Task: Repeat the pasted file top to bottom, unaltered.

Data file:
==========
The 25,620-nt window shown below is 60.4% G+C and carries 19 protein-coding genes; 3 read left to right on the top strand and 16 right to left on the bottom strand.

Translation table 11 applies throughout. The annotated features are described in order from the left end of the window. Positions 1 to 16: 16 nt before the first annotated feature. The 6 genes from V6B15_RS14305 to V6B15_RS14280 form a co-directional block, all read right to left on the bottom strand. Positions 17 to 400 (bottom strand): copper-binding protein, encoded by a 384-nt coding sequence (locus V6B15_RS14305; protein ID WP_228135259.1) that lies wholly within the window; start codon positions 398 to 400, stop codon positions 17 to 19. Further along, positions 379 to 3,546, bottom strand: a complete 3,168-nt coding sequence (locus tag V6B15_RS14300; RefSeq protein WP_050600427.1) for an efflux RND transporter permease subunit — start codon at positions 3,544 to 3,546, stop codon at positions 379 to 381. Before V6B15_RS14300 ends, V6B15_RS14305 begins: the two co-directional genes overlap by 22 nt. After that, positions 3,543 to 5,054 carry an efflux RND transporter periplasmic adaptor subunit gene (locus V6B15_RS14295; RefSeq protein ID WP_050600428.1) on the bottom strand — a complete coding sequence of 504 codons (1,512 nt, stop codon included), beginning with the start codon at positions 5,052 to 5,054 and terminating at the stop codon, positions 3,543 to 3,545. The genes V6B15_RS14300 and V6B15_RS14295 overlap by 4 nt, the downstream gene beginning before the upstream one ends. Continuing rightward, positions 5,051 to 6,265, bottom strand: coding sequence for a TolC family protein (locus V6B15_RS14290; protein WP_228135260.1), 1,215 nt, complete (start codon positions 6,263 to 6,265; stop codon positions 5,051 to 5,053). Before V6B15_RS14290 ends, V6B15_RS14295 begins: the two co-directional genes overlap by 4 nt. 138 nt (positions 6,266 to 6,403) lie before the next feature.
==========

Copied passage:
The 25,620-nt window shown below is 60.4% G+C and carries 19 protein-coding genes; 3 read left to right on the top strand and 16 right to left on the bottom strand.

Translation table 11 applies throughout. The annotated features are described in order from the left end of the window. Positions 1 to 16: 16 nt before the first annotated feature. The 6 genes from V6B15_RS14305 to V6B15_RS14280 form a co-directional block, all read right to left on the bottom strand. Positions 17 to 400 (bottom strand): copper-binding protein, encoded by a 384-nt coding sequence (locus V6B15_RS14305; protein ID WP_228135259.1) that lies wholly within the window; start codon positions 398 to 400, stop codon positions 17 to 19. Further along, positions 379 to 3,546, bottom strand: a complete 3,168-nt coding sequence (locus tag V6B15_RS14300; RefSeq protein WP_050600427.1) for an efflux RND transporter permease subunit — start codon at positions 3,544 to 3,546, stop codon at positions 379 to 381. Before V6B15_RS14300 ends, V6B15_RS14305 begins: the two co-directional genes overlap by 22 nt. After that, positions 3,543 to 5,054 carry an efflux RND transporter periplasmic adaptor subunit gene (locus V6B15_RS14295; RefSeq protein ID WP_050600428.1) on the bottom strand — a complete coding sequence of 504 codons (1,512 nt, stop codon included), beginning with the start codon at positions 5,052 to 5,054 and terminating at the stop codon, positions 3,543 to 3,545. The genes V6B15_RS14300 and V6B15_RS14295 overlap by 4 nt, the downstream gene beginning before the upstream one ends. Continuing rightward, positions 5,051 to 6,265, bottom strand: coding sequence for a TolC family protein (locus V6B15_RS14290; protein WP_228135260.1), 1,215 nt, complete (start codon positions 6,263 to 6,265; stop codon positions 5,051 to 5,053). Before V6B15_RS14290 ends, V6B15_RS14295 begins: the two co-directional genes overlap by 4 nt. 138 nt (positions 6,266 to 6,403) lie before the next feature.